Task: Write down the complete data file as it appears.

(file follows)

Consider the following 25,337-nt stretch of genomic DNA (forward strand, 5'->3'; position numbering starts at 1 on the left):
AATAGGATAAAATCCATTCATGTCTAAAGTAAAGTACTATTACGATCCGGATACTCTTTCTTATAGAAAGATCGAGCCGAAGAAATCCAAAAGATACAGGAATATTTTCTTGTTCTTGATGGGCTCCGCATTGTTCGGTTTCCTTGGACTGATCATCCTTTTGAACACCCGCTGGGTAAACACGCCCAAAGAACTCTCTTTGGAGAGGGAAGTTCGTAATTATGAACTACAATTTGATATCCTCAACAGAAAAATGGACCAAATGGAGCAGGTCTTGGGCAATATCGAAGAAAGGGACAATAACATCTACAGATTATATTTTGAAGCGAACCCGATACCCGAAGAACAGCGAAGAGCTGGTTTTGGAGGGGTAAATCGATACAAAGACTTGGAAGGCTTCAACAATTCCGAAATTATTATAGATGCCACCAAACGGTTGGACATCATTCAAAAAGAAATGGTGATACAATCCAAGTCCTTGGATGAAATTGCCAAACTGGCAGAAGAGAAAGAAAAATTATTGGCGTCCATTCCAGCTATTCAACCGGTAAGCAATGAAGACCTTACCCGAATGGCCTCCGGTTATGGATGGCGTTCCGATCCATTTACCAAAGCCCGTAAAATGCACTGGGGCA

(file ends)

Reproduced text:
Consider the following 25,337-nt stretch of genomic DNA (forward strand, 5'->3'; position numbering starts at 1 on the left):
AATAGGATAAAATCCATTCATGTCTAAAGTAAAGTACTATTACGATCCGGATACTCTTTCTTATAGAAAGATCGAGCCGAAGAAATCCAAAAGATACAGGAATATTTTCTTGTTCTTGATGGGCTCCGCATTGTTCGGTTTCCTTGGACTGATCATCCTTTTGAACACCCGCTGGGTAAACACGCCCAAAGAACTCTCTTTGGAGAGGGAAGTTCGTAATTATGAACTACAATTTGATATCCTCAACAGAAAAATGGACCAAATGGAGCAGGTCTTGGGCAATATCGAAGAAAGGGACAATAACATCTACAGATTATATTTTGAAGCGAACCCGATACCCGAAGAACAGCGAAGAGCTGGTTTTGGAGGGGTAAATCGATACAAAGACTTGGAAGGCTTCAACAATTCCGAAATTATTATAGATGCCACCAAACGGTTGGACATCATTCAAAAAGAAATGGTGATACAATCCAAGTCCTTGGATGAAATTGCCAAACTGGCAGAAGAGAAAGAAAAATTATTGGCGTCCATTCCAGCTATTCAACCGGTAAGCAATGAAGACCTTACCCGAATGGCCTCCGGTTATGGATGGCGTTCCGATCCATTTACCAAAGCCCGTAAAATGCACTGGGGCA